Numerical and Experimental Investigation of the Atkinson Cycle on a 2.0 liter 4-cylinder Turbocharged SI-engine

Examensarbete för masterexamen

Please use this identifier to cite or link to this item:
Download file(s):
File Description SizeFormat 
209156.pdfFulltext3.36 MBAdobe PDFThumbnail
Bibliographical item details
Type: Examensarbete för masterexamen
Master Thesis
Title: Numerical and Experimental Investigation of the Atkinson Cycle on a 2.0 liter 4-cylinder Turbocharged SI-engine
Authors: Holst, Fredrik
Solbreck, Manne
Abstract: A realization of the Atkinson cycle provides a way of increasing fuel efficiency through an over-expansion. One way of achieving an over-expanded cycle is through the implementation of Late Intake Valve Closing (LIVC). The aim of this master thesis is therefore to investigate LIVC as a strategy towards improving fuel efficiency. The research includes a numerical study with simulations performed in GT-power, but also an experimental study where tests were performed on a Volvo 2.0 liter 4-cylinder turbocharged SI-engine. This was done for the purpose of verifying the findings from the simulations. For the numerical study, different intake valve closings between 60 and 100 crank angle degrees after bottom dead center were simulated in GT-power with respect to decreased break specific fuel consumption (BSFC). The effects of varying the valve lift were also investigated. Simulations were also performed with increased geometric compression ratio to compensate for the decreased effective compression ratio caused by LIVC. The simulation results suggest that BSFC could be reduced with 7-8% over a wide range of loads and engine speeds. The baseline engine was modified with a new intake camshaft and new pistons in order to be consistent with the simulated engine. An experimental study of the modified engine was then performed and instead of the 7-8% BSFC reduction suggested by the simulations, the experimental results showed a 2-6% reduction of BSFC. This was found for engine speeds up to 2100 rpm and loads up to 8-9 bar. At 3000 rpm the BSFC was instead increased which was an unexpected outcome that deviates from what the simulations suggested. This is believed to be partly caused by increased pumping losses at this engine speed as a consequence of high back pressure in the exhaust manifold.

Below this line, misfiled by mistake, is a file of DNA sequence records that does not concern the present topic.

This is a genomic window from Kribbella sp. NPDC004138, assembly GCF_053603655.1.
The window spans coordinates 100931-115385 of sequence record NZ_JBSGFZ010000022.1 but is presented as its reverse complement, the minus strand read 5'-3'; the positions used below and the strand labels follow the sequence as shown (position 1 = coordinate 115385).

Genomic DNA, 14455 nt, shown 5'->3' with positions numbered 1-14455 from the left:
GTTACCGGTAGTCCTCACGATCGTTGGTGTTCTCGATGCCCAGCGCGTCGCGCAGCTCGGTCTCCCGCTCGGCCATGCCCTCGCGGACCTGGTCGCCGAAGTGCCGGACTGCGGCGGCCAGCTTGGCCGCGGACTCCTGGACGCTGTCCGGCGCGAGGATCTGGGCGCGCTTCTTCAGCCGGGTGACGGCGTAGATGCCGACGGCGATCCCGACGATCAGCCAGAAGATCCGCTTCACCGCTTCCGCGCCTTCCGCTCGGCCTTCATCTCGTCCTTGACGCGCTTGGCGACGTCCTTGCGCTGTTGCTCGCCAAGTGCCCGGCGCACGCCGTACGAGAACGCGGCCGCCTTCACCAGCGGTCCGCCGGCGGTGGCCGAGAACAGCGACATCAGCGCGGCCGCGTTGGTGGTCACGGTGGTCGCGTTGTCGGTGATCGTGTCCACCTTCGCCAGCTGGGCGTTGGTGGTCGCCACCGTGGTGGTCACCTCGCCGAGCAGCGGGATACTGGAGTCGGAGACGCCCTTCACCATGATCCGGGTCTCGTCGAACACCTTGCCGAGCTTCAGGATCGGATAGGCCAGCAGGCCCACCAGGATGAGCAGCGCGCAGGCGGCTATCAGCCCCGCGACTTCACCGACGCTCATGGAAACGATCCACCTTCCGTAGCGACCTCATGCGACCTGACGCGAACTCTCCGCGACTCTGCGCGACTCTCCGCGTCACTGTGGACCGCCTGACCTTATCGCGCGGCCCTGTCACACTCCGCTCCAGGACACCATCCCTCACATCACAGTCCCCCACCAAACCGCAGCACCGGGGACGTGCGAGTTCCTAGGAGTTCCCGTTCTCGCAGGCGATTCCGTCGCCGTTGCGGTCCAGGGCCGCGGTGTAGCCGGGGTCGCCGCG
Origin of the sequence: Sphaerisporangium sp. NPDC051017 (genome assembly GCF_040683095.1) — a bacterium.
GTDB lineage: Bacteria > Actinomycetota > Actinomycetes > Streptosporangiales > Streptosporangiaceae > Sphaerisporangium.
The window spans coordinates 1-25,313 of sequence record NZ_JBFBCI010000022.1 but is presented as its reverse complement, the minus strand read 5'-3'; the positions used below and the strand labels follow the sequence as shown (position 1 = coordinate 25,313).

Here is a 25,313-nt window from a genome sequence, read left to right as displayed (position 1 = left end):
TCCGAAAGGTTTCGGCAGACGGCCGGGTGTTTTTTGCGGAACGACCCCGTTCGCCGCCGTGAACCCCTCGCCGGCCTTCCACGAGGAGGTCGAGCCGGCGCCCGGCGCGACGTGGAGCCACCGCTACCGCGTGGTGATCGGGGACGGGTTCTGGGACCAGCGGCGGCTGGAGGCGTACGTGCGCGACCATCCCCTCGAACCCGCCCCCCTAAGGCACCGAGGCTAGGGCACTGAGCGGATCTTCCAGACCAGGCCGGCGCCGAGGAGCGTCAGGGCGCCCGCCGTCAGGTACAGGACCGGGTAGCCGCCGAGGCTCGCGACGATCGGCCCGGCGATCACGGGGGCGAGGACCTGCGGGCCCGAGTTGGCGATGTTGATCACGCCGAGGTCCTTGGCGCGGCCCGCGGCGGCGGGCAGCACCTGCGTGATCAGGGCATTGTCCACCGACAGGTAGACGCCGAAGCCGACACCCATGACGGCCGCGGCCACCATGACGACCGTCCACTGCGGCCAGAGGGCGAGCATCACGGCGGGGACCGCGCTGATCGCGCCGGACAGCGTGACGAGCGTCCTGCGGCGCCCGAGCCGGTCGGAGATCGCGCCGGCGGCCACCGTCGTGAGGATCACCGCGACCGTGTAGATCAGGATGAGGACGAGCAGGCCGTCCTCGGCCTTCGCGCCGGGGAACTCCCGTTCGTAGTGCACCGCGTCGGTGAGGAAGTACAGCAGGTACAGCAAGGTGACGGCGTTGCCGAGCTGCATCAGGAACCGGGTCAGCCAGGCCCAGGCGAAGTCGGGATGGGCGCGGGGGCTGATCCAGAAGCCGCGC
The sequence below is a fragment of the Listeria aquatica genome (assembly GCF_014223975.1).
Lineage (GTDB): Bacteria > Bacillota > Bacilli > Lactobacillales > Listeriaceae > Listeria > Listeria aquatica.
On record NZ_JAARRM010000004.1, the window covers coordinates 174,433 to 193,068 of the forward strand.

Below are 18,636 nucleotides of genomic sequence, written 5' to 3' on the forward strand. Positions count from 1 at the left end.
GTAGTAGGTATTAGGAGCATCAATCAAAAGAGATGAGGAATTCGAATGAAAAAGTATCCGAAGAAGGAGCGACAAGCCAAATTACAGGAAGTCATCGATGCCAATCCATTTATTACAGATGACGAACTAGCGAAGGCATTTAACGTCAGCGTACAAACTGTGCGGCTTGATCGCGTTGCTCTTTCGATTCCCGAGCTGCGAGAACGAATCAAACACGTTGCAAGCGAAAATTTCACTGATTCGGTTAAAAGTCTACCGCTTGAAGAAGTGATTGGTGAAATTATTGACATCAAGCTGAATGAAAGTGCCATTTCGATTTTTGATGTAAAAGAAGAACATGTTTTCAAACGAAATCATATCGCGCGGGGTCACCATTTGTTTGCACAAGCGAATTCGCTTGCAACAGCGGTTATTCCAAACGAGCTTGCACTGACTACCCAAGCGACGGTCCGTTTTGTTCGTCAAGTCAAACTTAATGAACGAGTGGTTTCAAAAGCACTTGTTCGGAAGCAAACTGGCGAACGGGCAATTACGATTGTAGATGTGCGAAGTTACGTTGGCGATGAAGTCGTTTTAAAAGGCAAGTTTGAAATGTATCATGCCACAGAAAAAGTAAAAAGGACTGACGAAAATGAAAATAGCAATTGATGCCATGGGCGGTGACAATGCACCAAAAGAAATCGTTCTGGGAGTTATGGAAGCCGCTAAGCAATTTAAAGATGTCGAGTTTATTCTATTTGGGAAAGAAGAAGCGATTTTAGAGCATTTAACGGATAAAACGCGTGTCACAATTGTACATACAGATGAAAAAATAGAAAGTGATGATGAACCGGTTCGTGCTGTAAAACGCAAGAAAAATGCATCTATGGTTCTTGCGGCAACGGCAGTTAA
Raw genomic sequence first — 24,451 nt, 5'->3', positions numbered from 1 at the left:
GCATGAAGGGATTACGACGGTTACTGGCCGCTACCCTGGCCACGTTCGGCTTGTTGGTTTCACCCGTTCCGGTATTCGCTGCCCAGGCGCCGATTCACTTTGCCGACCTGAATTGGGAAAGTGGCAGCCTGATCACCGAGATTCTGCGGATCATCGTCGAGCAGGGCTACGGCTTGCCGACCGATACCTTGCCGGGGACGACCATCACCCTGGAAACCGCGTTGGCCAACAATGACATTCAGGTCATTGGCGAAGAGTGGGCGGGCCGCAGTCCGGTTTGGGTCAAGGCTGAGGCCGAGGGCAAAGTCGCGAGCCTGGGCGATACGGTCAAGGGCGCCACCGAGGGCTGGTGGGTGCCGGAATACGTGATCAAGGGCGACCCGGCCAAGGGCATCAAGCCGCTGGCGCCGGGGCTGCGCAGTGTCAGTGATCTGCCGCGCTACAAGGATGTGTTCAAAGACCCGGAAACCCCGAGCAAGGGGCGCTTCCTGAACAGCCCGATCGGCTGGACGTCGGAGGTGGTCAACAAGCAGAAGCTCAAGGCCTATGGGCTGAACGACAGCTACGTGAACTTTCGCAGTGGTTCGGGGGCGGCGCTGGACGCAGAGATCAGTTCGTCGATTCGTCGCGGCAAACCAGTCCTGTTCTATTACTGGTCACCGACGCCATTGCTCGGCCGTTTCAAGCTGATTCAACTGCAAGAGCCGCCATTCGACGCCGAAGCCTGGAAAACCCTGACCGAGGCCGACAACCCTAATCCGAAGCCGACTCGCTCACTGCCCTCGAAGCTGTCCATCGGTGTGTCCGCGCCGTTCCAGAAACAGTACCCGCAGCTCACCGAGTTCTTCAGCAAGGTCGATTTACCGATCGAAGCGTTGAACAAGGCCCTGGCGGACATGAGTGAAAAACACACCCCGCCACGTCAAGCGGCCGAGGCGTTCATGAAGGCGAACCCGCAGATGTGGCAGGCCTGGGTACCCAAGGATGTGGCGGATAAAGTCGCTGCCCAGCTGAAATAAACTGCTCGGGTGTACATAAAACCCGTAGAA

Keywords: Transport;Hållbar utveckling;Innovation och entreprenörskap (nyttiggörande);Farkostteknik;Energiteknik;Transport;Sustainable Development;Innovation & Entrepreneurship;Vehicle Engineering;Energy Engineering
Issue Date: 2014
Publisher: Chalmers tekniska högskola / Institutionen för tillämpad mekanik
Chalmers University of Technology / Department of Applied Mechanics
Series/Report no.: Diploma work - Department of Applied Mechanics, Chalmers University of Technology, Göteborg, Sweden : 2014:49
Collection:Examensarbeten för masterexamen // Master Theses

Items in DSpace are protected by copyright, with all rights reserved, unless otherwise indicated.